But online, the campaigns extend beyond the products, with accompanying websites, fact sheets (an ICED study guide is available for classroom use), and blogs. Product-based public-awareness campaigns are nothing new to this generation; Legalize LA was predated by the (RED) campaign (model: buy clothing, fight AIDS), and ICED is only a slight variation in medium from Invisible Children (model: watch movie, help former child soldiers in Uganda). But in keeping with the relentless advance of Web 2.0, the new editions trump their predecessors on interactivity, casting consumers in particular roles in the movement the products encourage them to join.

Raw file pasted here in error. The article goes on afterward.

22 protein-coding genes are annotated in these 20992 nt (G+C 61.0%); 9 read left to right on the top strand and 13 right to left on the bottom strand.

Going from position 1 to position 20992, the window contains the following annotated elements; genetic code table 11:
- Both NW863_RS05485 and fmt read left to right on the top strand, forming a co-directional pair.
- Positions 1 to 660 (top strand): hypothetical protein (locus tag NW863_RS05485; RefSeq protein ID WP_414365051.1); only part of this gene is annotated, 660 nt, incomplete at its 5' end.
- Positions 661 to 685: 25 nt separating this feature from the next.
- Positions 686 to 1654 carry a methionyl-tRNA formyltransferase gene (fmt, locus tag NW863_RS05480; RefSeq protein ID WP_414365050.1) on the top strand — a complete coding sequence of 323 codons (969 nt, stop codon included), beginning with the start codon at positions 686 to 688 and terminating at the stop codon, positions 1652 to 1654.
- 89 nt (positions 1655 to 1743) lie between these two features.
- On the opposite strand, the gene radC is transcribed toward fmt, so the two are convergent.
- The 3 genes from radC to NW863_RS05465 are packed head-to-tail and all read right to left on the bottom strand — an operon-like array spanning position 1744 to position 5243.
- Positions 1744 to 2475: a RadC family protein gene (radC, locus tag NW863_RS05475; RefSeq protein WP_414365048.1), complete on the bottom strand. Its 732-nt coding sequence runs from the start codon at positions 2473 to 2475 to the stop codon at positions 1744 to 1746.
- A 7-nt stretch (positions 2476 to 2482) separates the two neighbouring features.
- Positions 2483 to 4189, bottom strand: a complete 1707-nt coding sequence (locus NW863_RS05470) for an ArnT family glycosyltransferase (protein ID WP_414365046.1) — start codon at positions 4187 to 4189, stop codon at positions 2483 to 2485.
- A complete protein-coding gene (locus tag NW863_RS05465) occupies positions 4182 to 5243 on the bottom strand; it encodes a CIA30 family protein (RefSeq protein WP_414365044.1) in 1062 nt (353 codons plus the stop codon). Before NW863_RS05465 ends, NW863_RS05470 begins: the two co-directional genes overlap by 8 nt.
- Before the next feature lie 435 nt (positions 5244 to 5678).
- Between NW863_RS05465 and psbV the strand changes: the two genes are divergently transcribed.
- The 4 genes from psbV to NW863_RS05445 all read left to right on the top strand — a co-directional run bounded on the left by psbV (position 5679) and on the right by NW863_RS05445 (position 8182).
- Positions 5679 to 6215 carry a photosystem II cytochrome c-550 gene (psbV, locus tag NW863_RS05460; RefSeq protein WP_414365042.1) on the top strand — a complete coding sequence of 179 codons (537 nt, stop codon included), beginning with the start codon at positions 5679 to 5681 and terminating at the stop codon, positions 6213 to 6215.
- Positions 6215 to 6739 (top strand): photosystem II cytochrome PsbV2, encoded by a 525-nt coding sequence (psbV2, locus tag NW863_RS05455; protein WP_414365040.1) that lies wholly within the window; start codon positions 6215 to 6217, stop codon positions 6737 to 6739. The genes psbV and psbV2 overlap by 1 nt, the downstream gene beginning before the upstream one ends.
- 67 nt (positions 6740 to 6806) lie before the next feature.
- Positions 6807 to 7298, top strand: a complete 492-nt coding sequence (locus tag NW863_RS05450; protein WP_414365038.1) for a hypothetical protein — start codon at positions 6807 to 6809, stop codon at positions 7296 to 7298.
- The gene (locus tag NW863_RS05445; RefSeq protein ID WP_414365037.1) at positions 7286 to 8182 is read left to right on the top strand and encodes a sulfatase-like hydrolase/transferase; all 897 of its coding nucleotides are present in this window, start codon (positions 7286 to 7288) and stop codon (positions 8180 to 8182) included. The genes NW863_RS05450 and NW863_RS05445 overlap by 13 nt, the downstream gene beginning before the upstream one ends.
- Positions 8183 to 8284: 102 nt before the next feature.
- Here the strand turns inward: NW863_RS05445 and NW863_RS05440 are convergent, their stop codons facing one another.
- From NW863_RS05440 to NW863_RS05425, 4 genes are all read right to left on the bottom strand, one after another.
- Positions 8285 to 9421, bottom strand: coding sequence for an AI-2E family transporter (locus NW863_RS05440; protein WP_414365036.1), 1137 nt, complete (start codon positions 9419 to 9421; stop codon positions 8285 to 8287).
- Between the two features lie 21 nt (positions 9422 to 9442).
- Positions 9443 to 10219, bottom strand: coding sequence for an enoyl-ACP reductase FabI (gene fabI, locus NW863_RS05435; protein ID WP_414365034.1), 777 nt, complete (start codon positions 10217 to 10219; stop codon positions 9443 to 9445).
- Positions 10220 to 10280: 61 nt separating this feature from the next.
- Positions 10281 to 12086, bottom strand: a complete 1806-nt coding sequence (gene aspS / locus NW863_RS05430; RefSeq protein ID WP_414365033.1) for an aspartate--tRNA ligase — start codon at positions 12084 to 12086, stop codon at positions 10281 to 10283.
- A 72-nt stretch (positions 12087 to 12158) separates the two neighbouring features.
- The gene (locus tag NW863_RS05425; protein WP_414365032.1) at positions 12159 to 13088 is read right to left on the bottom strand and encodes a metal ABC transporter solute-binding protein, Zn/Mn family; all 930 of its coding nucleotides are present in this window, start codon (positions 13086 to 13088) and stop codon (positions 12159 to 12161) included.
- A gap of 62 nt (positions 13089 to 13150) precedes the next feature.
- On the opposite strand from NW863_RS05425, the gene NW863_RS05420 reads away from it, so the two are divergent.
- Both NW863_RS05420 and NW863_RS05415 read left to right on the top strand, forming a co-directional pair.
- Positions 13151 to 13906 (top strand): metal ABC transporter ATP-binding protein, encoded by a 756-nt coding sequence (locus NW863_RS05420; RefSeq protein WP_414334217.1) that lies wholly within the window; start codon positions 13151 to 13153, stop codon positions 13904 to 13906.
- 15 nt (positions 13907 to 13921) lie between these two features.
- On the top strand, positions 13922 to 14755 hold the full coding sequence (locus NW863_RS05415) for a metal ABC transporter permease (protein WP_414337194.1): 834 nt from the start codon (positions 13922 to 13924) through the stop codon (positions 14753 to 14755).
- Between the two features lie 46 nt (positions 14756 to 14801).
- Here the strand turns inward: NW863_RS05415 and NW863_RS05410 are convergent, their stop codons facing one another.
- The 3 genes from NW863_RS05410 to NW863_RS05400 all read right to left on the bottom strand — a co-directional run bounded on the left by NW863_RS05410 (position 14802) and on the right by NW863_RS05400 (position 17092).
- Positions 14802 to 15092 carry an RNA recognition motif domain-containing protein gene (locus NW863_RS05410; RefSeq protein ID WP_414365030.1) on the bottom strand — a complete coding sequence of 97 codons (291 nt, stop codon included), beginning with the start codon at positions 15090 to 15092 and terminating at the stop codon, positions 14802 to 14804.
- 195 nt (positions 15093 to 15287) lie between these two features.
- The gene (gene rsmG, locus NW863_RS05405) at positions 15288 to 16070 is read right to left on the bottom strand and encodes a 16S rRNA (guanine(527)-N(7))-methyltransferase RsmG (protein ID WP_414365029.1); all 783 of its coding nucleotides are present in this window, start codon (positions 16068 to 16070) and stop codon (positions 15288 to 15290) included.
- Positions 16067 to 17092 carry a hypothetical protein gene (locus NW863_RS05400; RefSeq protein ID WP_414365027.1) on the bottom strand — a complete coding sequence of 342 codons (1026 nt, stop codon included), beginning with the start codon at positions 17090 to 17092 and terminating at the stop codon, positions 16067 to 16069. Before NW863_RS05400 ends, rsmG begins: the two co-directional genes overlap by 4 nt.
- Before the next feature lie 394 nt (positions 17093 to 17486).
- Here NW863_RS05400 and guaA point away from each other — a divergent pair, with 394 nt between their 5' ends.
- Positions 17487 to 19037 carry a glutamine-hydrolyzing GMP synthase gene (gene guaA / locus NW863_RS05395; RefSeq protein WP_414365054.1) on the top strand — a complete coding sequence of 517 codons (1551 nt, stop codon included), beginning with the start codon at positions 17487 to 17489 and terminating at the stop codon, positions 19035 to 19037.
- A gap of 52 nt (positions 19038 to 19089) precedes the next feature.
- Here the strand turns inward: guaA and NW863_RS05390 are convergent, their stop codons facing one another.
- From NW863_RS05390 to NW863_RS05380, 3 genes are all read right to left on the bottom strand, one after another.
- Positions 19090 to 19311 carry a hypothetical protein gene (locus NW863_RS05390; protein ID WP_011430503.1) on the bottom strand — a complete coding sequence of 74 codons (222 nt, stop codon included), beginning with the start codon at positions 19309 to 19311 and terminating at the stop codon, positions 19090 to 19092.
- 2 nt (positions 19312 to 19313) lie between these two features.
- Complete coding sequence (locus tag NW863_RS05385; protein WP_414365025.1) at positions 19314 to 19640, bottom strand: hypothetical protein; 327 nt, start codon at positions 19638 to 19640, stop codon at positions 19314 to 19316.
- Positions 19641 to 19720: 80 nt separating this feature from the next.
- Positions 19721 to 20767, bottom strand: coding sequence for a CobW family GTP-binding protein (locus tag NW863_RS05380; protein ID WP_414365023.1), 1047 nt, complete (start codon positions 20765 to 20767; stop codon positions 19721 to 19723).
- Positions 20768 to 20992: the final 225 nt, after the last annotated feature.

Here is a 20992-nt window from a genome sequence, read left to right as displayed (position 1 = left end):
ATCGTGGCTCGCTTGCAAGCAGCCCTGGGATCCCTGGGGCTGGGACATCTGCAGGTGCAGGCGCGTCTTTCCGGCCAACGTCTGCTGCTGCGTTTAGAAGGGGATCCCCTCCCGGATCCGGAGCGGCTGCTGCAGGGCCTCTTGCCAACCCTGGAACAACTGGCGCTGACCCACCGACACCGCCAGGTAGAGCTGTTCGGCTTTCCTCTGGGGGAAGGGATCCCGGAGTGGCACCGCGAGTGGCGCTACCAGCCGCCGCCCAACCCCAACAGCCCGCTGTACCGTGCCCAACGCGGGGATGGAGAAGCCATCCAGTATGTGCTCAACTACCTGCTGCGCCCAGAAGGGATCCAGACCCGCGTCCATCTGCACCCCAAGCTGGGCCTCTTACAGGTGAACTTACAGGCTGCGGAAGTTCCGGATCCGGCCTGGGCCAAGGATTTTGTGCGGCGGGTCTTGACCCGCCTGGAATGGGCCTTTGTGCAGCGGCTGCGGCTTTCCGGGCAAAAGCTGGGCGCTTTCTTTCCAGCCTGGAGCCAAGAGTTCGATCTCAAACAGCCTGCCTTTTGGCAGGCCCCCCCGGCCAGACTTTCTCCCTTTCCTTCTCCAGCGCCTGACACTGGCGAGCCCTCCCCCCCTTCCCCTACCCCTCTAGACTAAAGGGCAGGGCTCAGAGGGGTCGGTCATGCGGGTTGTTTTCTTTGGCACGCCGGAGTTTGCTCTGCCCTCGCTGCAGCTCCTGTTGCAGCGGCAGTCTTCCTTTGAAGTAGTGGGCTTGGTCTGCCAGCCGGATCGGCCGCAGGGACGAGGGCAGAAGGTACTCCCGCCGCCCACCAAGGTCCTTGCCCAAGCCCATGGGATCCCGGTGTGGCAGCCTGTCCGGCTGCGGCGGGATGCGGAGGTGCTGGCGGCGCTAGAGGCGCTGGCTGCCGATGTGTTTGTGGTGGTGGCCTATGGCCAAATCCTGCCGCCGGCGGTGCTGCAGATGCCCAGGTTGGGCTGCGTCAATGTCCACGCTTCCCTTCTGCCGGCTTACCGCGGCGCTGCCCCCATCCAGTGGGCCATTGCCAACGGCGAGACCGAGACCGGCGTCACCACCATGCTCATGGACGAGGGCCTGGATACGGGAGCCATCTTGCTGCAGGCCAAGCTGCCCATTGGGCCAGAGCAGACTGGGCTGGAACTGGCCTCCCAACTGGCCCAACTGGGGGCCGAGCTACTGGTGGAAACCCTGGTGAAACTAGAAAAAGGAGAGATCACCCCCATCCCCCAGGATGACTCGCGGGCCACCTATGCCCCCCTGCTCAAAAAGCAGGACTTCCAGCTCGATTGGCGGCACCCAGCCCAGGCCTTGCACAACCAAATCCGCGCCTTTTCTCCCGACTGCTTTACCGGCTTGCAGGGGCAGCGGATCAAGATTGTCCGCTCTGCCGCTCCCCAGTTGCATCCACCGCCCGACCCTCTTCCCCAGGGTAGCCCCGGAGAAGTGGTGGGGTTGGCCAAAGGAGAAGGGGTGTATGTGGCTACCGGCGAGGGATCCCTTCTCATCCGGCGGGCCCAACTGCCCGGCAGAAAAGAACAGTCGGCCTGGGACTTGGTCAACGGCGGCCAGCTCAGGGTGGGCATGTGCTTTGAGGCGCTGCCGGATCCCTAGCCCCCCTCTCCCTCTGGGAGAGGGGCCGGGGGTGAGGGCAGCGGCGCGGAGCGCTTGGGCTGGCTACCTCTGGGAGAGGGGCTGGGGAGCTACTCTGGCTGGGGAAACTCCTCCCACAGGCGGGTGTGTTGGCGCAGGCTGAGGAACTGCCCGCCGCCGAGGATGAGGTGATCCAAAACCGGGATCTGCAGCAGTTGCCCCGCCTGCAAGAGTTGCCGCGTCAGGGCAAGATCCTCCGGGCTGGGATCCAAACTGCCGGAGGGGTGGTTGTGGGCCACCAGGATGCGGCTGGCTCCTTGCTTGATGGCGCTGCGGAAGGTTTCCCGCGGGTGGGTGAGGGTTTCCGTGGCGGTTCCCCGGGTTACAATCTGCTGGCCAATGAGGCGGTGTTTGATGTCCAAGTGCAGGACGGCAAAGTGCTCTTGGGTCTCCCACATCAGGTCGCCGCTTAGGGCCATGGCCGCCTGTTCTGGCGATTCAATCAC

It helps that their aim is educating consumers so they can “speak out” rather than getting them to change their minds. (Their angles and tactics differ slightly: ICED covers due-process issues facing legal as well as illegal immigrants, quizzing players on what they’ve learned before allowing them to advance; American Apparel provides information about the economic and cultural contributions undocumented immigrants make to the United States on the website, but not with store purchases.) After all, it’s not as if this generation, far more likely than its predecessors to tell pollsters that immigration strengthens the nation, is a tough sell on the humanitarian merits of the issue. Both websites throw a lot of facts at their viewers, but the takeaway message is the same: ICE’s actions “deny human rights” to immigrants, creating a situation one AA ad goes so far as to call “apartheid.”